Lewis on Religion & Secular vs. Sacred

January 1st, 2008

But even in this present life, there is danger in the very concept of religion. It carries the suggestion that this is one more department life, an extra department added to the economic, the social, the intellectual, the recreational, and all the rest. But that whose claims are infinite can have no standing as a department. Either it is an illusion or else our whole life falls under it. We have no non-religious activities; only religious and irreligious.[...]But none of them [religious observances] is necessarily of more spiritual value than the activities we call secular. And they are infinitely dangerous when this is not understood. This department of life, labeled “sacred,” can become an end in itself; an idol that hides both God and my neighbours. (“When the means are autonomous they are deadly.”) It may even come about that a man’s most genuinely Christan actions fall entirely outside that part of this life which he call religious.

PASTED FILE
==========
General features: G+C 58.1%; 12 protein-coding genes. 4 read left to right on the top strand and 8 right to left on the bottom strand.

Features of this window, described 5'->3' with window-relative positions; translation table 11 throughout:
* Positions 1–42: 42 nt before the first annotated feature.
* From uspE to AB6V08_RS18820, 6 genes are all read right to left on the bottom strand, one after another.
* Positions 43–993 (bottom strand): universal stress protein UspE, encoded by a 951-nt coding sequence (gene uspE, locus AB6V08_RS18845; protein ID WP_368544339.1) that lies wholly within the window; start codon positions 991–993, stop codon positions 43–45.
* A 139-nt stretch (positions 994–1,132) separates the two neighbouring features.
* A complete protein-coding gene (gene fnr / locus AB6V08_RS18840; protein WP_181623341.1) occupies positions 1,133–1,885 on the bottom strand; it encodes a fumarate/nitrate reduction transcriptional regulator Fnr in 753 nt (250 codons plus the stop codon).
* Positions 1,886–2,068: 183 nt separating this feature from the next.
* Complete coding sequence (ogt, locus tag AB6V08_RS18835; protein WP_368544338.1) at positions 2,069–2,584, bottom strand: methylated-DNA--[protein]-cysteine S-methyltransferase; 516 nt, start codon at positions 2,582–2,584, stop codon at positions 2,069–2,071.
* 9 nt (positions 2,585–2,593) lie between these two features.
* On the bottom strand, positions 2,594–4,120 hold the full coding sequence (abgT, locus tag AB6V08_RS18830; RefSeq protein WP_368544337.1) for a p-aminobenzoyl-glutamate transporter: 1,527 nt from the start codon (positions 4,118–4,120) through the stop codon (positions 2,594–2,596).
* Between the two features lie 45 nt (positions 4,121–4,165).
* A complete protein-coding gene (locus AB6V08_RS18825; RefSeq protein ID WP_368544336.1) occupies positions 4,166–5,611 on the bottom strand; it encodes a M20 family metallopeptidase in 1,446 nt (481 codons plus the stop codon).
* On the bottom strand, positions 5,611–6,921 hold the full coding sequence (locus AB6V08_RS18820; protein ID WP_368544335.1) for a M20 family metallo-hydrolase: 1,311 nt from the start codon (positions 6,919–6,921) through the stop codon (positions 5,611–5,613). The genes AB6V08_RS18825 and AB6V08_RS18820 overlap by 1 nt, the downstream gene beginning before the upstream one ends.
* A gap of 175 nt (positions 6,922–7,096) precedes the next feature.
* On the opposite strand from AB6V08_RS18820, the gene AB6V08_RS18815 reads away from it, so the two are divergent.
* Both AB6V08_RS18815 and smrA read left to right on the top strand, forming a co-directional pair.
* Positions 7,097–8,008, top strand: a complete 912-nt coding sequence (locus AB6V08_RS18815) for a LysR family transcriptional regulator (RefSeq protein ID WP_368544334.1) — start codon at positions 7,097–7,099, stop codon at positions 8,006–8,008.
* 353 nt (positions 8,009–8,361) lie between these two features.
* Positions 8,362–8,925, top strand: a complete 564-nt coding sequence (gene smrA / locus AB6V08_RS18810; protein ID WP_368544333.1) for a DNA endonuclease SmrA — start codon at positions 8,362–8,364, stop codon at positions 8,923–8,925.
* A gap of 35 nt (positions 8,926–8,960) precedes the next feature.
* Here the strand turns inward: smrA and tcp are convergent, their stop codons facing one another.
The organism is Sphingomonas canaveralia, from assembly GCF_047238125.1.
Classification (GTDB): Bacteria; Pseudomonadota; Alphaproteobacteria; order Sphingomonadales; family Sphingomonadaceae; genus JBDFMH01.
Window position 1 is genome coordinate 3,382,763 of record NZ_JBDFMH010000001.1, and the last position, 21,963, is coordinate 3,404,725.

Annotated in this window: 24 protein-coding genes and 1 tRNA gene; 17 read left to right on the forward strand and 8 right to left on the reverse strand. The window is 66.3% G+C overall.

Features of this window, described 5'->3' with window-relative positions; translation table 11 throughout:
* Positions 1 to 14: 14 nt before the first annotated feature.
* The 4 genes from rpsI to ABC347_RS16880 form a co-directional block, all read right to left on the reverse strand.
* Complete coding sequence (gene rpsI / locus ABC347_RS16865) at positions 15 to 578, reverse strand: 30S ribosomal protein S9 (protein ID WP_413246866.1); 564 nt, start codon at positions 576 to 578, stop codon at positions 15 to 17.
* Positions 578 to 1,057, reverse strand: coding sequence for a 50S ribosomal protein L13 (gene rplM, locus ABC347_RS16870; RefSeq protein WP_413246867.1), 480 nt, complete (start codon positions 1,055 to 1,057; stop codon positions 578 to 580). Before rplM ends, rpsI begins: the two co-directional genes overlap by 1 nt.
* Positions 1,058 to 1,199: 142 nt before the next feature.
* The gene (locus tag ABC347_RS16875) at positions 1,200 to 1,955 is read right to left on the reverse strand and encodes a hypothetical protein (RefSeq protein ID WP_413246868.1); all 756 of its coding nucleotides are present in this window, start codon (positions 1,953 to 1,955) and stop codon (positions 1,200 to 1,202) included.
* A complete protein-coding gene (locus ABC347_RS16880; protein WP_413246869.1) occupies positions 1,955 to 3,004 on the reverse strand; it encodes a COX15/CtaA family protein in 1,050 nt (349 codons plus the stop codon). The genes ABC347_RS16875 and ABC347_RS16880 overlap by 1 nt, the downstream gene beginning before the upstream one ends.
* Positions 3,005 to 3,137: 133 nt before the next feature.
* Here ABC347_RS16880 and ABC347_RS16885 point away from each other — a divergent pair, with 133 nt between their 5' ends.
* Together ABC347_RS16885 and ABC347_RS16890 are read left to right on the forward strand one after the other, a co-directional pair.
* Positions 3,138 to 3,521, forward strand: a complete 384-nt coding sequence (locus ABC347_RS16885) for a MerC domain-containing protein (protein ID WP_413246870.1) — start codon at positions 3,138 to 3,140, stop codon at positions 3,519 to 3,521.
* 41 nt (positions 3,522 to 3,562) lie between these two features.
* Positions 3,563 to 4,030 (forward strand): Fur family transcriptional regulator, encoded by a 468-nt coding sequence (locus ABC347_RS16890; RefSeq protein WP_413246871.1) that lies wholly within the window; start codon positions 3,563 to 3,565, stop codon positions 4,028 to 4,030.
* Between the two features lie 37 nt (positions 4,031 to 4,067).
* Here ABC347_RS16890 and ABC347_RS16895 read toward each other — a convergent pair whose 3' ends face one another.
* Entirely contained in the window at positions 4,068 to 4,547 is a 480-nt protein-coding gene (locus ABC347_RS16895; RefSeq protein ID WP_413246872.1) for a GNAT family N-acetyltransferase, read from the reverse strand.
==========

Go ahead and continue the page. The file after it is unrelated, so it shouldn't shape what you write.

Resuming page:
I read in a religious paper, “Nothing is more important than to teach children to use the sign of the cross.” Nothing? Not compassion, nor veracity, no justice? Voila l’ennemi. [Behold the enemy.]

– C. S. Lewis, Letters to Malcolm Chiefly on Prayer

[Note: The last should not be taken to mean that Lewis advocates "social gospel" over or to the exclusion of the gospel of salvation through faith. Reading Mere Christianity alone should prove that. Also, he goes on to say that he has been talking about religion as a pattern of behavior, not in terms of its content of beliefs. He also makes passing reference to "the little--the very little--that liberal theology has still left of the 'faith once given'".]

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